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Using inspection properties alone it was possible to divide 7 of the two groups defined by Magoon and Claypool. The Umiat No. 4 Simpson Core Test, and the Cape Simpson Area oils fall in the Simpson-Umiat group while the Put River Dalton No. 1, Fish Creek No. 1, and the South Barrow No. 19 oils fall in the Barrow-Prudhoe group. The Barrow No. 20 oil is considered to be a mixture of both eyes, whereas the Seabee No. 1 condensate is anomalous and may represent an entirely different group.
Gas chromatographic-mass spectrometry (GC-MS) and stable carbon isotope ratios of the whole oil and the oil fractions show concurrence with the above grouping but suggest there may be more of a mixing or continuum of properties than is implied by the concept of grouping.
Three of the oils,Dalton,Fish Creek, and the Cape Simpson area, have undergone varying degrees of biodegradiasd have lost their normal alkanes. The Simpson Core Test sample shows evidence of heavy biodegradation (presence of normethyl hopanes), but n-alkanes are still present. This suggests an earlier period of biodegradation followed by subsequent topping up with normal oil. A similar process is suggested to explain the composition of the Dalton oil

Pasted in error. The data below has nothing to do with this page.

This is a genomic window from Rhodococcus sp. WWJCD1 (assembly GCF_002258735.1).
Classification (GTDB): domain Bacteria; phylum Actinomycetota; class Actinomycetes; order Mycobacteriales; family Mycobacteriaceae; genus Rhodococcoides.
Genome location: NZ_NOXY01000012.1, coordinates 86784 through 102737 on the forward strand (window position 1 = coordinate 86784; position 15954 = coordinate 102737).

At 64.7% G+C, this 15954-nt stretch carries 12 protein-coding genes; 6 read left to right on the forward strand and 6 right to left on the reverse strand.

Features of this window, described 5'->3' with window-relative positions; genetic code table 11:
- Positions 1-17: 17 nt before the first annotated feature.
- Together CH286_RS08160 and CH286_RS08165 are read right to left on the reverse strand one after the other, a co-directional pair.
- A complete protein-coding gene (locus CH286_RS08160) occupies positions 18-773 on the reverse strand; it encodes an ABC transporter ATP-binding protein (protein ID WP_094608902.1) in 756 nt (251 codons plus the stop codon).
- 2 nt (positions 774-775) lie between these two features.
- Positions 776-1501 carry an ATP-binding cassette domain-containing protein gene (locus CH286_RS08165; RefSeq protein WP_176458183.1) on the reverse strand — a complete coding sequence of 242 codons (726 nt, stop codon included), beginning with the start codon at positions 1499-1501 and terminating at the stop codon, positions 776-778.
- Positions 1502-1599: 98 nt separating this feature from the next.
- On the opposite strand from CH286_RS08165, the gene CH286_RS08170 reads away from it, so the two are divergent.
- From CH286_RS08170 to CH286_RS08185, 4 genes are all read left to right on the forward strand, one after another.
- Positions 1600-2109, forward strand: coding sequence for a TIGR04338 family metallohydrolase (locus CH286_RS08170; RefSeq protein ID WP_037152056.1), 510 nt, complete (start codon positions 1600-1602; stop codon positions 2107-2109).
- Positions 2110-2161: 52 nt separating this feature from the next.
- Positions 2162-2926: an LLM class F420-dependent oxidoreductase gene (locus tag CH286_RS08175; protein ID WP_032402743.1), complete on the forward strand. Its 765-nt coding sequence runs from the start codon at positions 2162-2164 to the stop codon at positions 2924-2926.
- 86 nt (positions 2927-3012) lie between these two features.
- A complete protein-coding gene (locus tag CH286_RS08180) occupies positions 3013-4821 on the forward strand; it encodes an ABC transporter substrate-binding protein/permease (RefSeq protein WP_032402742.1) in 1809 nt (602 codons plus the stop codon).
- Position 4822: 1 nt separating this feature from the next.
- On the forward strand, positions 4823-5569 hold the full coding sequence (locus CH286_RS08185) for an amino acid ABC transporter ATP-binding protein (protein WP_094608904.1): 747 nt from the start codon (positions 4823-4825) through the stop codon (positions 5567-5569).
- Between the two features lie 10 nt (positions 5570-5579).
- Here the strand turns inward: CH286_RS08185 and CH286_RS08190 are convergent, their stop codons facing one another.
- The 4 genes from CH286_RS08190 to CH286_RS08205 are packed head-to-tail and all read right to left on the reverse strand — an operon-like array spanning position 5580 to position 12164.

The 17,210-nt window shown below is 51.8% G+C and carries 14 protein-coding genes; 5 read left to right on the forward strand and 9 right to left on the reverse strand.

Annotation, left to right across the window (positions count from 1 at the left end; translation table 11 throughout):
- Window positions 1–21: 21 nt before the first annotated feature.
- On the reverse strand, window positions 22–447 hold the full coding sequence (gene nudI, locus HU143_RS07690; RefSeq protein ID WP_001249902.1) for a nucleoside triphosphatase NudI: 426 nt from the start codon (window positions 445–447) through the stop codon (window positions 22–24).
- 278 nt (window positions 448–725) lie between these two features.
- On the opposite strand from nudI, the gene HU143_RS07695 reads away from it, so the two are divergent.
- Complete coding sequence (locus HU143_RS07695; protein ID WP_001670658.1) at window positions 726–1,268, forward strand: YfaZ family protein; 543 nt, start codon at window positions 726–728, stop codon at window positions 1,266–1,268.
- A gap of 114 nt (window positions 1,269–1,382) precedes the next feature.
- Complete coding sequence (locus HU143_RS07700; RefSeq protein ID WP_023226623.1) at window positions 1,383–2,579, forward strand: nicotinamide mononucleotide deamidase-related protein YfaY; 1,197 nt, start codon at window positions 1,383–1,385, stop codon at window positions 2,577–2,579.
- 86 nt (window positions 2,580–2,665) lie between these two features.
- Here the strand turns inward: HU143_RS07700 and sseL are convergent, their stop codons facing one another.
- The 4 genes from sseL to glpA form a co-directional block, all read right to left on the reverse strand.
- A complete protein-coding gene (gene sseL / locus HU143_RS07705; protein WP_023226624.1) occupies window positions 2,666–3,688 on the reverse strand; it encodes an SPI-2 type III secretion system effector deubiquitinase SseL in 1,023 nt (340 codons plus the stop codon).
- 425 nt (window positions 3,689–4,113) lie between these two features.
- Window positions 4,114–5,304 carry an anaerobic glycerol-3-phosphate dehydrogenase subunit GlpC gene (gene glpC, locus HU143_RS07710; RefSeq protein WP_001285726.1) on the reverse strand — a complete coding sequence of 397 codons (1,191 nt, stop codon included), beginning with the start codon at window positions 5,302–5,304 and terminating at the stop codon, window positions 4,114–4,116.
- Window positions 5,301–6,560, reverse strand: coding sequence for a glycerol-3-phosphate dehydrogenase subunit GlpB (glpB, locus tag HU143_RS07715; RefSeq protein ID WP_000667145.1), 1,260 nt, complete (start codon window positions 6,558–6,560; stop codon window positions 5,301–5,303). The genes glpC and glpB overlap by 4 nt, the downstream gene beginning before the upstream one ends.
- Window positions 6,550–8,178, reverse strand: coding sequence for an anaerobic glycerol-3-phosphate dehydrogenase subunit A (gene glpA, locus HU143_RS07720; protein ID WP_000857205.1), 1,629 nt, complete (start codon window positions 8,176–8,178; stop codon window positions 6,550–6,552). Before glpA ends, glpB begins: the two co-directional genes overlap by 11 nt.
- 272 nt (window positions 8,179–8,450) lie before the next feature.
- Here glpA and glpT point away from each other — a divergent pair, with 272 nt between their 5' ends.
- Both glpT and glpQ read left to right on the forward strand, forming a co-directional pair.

The majority of the sediment samples had good organic carbon contents (TOC > 1.0 wt.%) but poor hydrocarbon source potentials. This and the general high maturity suggest that oil or gas generation has already occurred in most of the sediments examined, the shallower Torok and pebble shale samples excepted. The presence of inert carbon and the humic nature of most of the samples may be partially responsible for the low potentials observed.
The very small amounts of extracted hydrocarbons recovered from the Kingak and Torok in Seabee No. 1 and the Shublik and Echooka formations in Inigok No. 1 were similar in nature and considered to be nonindigenous, probably contaminants.
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